“Not Good Enough,” “What a Good Woman Does,” and “You Love Me” seem to form a musical triptych. We see an initial plea to push to work things together while, peripherally, we see the inevitable doom with “When will we ever learn that perfect is just not good enough?” Not even perfect is good enough anymore for this couple. The next track brings us to a place where the break has already occurred, but he’s told not to presume that a quiet response means weakness: “I haven’t lost my voice without you near me/ I can tell the truth about you leaving/ But that’s not what a good woman does.” Sonically, “Not Good Enough” has more movement where “What a Good Woman Does” is quieter and introspective. The integration of piano, voice and strings are spot-on as well as artfully placed pauses. The triptych is completed in “You Love Me” which provides a redeeming end of unconditional love: ” I thought you wouldn’t love me if I didn’t do everything right/So I lied to tell the truth and hid myself most of all from you/Good was never perfect, perfect never could be good enough for me/But I tried and I failed/And you loved me.” … and depression is averted. Musically, “You Love Me” is tied in with a simple piano introduction and light melody of “Not Good Enough.” It takes us from a couple for whom perfect is never good enough to one in which failure is embraced, where we love people wherever they are. The light melody has a bit of a comfortable relief in its pacing. It’s not boisterous or jubilant but deeply at peace-evoking the knowledge that she is loved unconditionally.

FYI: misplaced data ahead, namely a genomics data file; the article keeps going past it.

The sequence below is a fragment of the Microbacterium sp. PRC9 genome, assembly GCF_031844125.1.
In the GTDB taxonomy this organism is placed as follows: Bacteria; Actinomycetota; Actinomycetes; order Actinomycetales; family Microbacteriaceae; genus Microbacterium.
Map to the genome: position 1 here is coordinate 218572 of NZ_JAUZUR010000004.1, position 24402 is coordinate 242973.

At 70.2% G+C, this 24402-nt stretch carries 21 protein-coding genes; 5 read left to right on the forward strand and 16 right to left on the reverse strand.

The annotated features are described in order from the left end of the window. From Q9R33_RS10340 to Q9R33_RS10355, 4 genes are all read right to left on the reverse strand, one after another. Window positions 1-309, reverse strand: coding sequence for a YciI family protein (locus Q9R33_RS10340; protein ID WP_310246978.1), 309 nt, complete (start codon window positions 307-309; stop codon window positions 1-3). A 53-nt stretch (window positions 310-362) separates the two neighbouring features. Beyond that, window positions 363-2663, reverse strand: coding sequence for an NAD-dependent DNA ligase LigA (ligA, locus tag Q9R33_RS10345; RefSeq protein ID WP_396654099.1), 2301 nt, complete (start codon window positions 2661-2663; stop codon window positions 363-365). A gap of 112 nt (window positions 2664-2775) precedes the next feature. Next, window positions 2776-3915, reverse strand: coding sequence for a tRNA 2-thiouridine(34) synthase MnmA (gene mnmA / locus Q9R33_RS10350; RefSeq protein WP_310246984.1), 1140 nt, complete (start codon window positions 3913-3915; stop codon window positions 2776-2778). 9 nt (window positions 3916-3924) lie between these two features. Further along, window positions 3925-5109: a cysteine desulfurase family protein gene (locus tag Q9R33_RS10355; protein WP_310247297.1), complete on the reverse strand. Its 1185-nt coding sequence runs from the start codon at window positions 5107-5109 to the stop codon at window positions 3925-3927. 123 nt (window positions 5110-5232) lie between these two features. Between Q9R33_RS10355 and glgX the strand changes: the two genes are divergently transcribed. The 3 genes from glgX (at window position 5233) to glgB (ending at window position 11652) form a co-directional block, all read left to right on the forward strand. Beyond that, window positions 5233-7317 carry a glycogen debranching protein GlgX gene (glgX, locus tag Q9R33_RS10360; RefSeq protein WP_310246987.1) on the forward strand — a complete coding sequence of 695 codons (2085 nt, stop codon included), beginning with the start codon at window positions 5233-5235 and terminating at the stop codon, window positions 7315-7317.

“Until the Levee” seems to be the track most reminiscent of the Ms. Williams work with The Civil Wars. It contains a powerful, simple beat that says I’m going to face this ache head on and come out stronger or break. Its simplicity and power are compelling as is Ms. Williams’ voice. It is tempting, at this point, to wonder if these songs are somewhat autobiographical of Ms. Williams experience of the break-up of the band. Clearly what she’s going through informs her work, but I think these themes are a bit more universal than that particular loss.

“The Dying Kind” seems to lament of the Fall of Man in the garden while laced with hope: “Every rose has its thorn; every thorn has its crown/We’re all the dying kind.” It reminds us who we are and our fallen condition but also calls us to remember that grace which God lavishes on us even in our fallen condition. It is a grace for which God pays the price of a crown of thorns and a cross in unconditional, redeeming love. “Till Forever” is another kind of love song, one of growing stronger together in love: “How you move me/How you move me to love you/I keep choosing to love you again every morning.” Her breathy, modulating voice beautifully brings out this theme.

Nicely enough, Ms. Williams ends with the words we all so dearly want to hear: “Welcome Home.” She sings of a true home where we belong and are welcomed whatever else may befall us: “Welcome home/Come inside from the cold and rest your weary soul/You belong, you are loved, you are wanted/You’re not alone/I’ve missed you so.”

The album allows Joy Williams to fully come out on her own, highlighting her beautiful, modulating voice and her ability to bare her soul in words. It is musically diverse, produced well with clearly more complexity than two singers and a guitar but not over-produced. It’s a great album which I encourage you to give some real focused listening.